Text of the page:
Ella Nelson - benefiting from a training stint over in the United States
Ella Nelson – benefiting from a training stint over in the United States

You simply couldn’t wipe the smile off Ella Nelson’s face, and for good reason. Nelson had just joined the group of Australian female athletes that had broken the magical 23 second barrier in the 200m. Not only that she smashed through the barrier – recording a very impressive 22.84s (+0.5) in her heat. Although she decided against backing up in the final, the result was a perfect way to show the sprinting world that she was a genuine world class sprinter.

The performance from Nelson was:

  • Well below her previous PB of 23.04s
  • Well under the Olympic qualifying time of 23.20s
  • World leading time
  • The =10th fastest time in Australian history – and fastest since Lauren Hewitt ran 22.79s in 2003

Overall Final result (-0.6)

  1. Toea Wisil – 23.43s
  2. Monica Brennan – 23.59s [ran a SB of 23.55s in heat]
  3. Morgan Mitchell – 23.89s [PB]

Women’s 400m

Anneliese Rubie - photo courtesy of David Tarbotton
Anneliese Rubie working into season 2016 with extra strength from 800m events – photo courtesy of David Tarbotton

It was billed as a match race between Morgan Mitchell and Anneliese Rubie. In the end we saw a dominant display from Mitchell to win in 52.19s, with Rubie second in 52.84s. Now you could look at this result in two ways, that Mitchell is now a firm favourite to take the National title in late March or there is a lot more to come from Rubie over the one lap. The fact is that both athletes are covering vastly different training programs so early on in the 2016 season, with Rubie already recording two 2.02.5 800m performances in January – which suggests that her true speed is still to be seen. Both will hopefully be at the peak of their powers when the National Championships come around – and that’s where we will find out who is really the no.1 400m runner across the domestic season.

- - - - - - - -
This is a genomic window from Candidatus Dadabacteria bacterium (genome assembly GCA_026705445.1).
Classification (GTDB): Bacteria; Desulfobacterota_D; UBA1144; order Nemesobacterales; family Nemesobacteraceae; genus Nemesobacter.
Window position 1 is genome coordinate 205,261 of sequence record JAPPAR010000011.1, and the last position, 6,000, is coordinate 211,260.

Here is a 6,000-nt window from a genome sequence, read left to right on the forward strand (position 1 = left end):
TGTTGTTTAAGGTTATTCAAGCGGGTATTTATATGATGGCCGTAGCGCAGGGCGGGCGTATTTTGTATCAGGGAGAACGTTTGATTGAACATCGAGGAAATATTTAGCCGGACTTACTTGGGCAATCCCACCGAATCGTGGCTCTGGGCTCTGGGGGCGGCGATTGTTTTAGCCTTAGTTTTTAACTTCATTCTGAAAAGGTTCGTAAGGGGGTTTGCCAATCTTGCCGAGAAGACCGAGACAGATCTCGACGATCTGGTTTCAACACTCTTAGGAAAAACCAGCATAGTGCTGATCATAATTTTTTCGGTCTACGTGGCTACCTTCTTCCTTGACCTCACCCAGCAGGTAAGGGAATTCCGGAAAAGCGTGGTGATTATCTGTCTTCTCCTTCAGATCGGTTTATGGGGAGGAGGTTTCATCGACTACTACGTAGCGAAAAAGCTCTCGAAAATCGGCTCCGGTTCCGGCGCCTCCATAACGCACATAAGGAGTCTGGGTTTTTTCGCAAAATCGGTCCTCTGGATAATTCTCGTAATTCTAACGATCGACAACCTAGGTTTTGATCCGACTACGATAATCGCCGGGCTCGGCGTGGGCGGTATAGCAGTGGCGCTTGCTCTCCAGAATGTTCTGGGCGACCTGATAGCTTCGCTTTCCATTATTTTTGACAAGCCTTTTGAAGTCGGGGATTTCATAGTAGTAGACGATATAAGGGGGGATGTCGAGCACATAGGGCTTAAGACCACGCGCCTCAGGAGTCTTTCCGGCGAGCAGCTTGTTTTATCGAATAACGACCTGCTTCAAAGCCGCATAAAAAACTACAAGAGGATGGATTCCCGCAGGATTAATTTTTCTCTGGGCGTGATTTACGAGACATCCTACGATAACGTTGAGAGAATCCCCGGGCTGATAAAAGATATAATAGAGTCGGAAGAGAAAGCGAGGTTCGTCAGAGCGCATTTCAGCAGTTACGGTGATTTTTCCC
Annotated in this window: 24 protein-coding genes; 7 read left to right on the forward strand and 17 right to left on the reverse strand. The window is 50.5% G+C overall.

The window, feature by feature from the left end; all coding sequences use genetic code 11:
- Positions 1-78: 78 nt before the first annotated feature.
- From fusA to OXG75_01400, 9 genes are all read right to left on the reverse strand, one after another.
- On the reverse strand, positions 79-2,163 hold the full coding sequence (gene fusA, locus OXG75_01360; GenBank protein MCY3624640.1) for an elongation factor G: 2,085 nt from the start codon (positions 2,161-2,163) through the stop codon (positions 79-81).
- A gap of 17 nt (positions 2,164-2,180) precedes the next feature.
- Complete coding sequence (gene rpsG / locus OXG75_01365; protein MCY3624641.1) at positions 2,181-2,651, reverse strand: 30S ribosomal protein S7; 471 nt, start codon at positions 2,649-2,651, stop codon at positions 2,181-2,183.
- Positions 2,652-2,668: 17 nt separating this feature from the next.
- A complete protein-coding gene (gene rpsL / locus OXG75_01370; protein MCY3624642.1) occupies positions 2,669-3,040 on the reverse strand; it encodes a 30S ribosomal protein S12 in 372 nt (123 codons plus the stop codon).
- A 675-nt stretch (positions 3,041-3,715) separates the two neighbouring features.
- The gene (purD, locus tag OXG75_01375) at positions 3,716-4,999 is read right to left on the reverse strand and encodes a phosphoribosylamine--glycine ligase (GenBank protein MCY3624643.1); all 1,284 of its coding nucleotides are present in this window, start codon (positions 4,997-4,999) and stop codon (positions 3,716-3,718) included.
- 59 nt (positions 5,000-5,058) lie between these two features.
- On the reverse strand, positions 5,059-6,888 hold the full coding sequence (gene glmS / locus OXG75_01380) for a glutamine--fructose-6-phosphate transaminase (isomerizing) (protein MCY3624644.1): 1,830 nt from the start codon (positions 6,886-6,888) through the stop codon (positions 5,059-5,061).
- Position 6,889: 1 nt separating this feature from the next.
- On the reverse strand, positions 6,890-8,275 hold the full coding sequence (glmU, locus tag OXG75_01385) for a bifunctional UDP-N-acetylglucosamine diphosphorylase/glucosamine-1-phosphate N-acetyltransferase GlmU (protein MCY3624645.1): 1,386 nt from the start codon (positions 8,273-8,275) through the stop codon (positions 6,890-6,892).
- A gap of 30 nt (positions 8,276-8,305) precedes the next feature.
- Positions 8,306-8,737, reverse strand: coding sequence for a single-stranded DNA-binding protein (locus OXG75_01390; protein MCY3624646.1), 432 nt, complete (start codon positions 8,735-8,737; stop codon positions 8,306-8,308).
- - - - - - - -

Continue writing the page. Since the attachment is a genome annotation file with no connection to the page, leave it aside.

The performance from Mitchell:

  • Was another Olympic qualifier
  • Just outside her recent PB set at 52.04s from the Hunter Track Classic
  • The 4th time she has run under 52.30s in her career

Overall Final result

  1. Morgan Mitchell – 52.19s
  2. Anneliese Rubie – 52.84s [11th fastest time of career & now with 3x Olympic Qualifiers. Fastest 51.6 in Beijing]
  3. Monica Brennan 53.63s [PB and has her sights on being part of 4x400m Australian squad for Rio]
  4. Lauren Wells – 53.74s [6th fastest time of career, and still a big chance at being on 4x400m team for Rio]

Women’s Long Jump

We have already taken a look at the sensational performance from Brooke Stratton (6.79m) – so click here for more details

Additional Highlights from Canberra

We take a look at some further significant performances from the Championships:

Women’s 100m Hurdles

  • 1 Jenneke, Michelle New South Wales 13.30 (+0.2)
    2 Taddeo, Abbie New South Wales 13.42
    3 Clay, Elizabeth New South Wales 13.61

Women’s 400m Hurdles

  • 1 Wells, Lauren ACT 56.79
    2 Pekin, Lyndsay WA 58.13
    3 Storey, Lora New South Wales 58.48

Women’s Javelin 

  • 1 Kelsey-Lee Roberts 57.92m

Men’s 1500m

  • 1 Gusman, Jordan Weston Creek 3:44.65
    2 Pyke, Adam Victoria 3:45.76
    3 Torley, Joshua Weston Creek 3:46.35 [World Junior Qualifer]


  • Angus Gould 7.78m (+1.6) in the men’s long jump
  • Tetteh Anang 15.98m (+0.0) PB in men’s triple jump. Sean Barnes was 2nd with 15.61m =PB
  • Celeste Mucci 13.79s 100m Hurdles PB and WJQ plus 5,262pts in heptathlon (PB)